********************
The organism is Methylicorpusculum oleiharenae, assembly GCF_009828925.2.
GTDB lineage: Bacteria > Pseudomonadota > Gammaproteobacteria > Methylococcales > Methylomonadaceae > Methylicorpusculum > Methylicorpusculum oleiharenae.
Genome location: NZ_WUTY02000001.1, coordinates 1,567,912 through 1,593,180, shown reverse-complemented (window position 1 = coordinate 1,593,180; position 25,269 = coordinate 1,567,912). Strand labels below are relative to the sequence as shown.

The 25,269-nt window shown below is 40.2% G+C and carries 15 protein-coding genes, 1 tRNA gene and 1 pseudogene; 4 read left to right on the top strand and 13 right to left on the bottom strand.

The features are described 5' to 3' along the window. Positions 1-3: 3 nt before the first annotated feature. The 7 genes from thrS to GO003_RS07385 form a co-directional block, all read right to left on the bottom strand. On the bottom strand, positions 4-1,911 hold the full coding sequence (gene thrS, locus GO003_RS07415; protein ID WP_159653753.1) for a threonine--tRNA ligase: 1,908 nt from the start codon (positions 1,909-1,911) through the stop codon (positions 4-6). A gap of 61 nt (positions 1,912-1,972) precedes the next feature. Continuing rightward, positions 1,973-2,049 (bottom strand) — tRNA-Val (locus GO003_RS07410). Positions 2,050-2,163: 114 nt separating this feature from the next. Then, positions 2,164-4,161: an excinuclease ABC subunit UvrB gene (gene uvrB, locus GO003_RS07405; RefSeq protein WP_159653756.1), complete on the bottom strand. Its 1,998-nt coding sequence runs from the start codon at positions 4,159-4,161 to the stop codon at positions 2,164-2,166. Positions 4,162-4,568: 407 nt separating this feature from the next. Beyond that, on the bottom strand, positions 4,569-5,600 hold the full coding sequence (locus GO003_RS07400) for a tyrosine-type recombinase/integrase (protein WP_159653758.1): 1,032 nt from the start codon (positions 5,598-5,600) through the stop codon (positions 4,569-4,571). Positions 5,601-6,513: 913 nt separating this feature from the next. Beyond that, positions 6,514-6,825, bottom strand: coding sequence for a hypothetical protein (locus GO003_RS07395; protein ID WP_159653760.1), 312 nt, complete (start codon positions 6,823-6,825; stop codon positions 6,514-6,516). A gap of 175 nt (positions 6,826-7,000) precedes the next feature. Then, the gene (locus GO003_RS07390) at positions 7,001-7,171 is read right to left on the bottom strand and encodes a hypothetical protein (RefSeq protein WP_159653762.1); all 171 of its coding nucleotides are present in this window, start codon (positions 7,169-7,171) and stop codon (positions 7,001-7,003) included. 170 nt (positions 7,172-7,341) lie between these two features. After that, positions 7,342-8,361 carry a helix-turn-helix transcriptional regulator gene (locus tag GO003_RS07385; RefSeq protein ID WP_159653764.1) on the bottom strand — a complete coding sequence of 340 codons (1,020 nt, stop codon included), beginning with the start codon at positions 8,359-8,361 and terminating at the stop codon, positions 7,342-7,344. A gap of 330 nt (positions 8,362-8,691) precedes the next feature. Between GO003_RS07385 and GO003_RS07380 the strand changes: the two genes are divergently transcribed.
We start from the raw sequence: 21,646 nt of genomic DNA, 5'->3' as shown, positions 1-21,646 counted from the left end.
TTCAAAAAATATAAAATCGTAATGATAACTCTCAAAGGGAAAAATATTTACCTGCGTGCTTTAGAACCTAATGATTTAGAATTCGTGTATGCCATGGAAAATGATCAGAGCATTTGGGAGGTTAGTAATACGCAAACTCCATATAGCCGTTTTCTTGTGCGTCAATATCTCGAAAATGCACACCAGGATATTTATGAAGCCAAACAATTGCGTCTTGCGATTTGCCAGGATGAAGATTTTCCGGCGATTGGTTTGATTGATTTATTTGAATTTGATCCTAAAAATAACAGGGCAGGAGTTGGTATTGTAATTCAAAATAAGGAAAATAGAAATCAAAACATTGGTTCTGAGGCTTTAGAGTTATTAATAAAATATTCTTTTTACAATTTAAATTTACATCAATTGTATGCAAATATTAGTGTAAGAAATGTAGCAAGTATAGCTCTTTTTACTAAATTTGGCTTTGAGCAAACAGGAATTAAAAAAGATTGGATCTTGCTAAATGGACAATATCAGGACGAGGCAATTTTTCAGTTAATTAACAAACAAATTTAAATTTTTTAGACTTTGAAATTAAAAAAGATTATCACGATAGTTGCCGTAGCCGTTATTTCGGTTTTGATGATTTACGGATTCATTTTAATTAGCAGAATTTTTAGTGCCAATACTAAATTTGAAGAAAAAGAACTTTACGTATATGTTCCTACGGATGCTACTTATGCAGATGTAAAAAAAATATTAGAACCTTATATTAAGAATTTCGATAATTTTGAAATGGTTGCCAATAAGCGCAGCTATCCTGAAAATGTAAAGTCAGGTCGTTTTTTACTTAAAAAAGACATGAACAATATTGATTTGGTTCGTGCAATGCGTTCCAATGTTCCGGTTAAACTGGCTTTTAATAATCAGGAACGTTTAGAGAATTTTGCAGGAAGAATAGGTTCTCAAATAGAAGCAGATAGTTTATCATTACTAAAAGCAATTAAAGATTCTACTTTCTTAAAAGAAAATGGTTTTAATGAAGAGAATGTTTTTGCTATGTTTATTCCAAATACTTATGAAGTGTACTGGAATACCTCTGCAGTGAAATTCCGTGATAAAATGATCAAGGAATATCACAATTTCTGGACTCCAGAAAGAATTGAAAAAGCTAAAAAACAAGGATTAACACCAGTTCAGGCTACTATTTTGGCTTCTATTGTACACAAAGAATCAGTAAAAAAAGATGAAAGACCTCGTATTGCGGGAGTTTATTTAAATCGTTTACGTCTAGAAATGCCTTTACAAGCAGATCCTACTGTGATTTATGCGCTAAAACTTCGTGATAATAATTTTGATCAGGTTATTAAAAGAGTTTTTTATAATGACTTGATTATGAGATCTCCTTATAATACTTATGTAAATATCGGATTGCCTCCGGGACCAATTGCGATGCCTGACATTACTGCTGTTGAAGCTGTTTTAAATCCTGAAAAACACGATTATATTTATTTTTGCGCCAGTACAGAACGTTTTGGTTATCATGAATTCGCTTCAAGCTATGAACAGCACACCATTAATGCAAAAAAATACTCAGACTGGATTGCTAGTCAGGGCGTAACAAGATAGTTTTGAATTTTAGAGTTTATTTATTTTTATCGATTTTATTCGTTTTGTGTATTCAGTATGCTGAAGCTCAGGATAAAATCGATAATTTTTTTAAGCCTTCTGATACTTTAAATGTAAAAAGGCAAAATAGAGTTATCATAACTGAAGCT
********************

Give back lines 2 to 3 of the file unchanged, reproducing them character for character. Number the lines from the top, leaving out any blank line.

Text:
GTDB lineage: Bacteria > Pseudomonadota > Gammaproteobacteria > Methylococcales > Methylomonadaceae > Methylicorpusculum > Methylicorpusculum oleiharenae.
Genome location: NZ_WUTY02000001.1, coordinates 1,567,912 through 1,593,180, shown reverse-complemented (window position 1 = coordinate 1,593,180; position 25,269 = coordinate 1,567,912). Strand labels below are relative to the sequence as shown.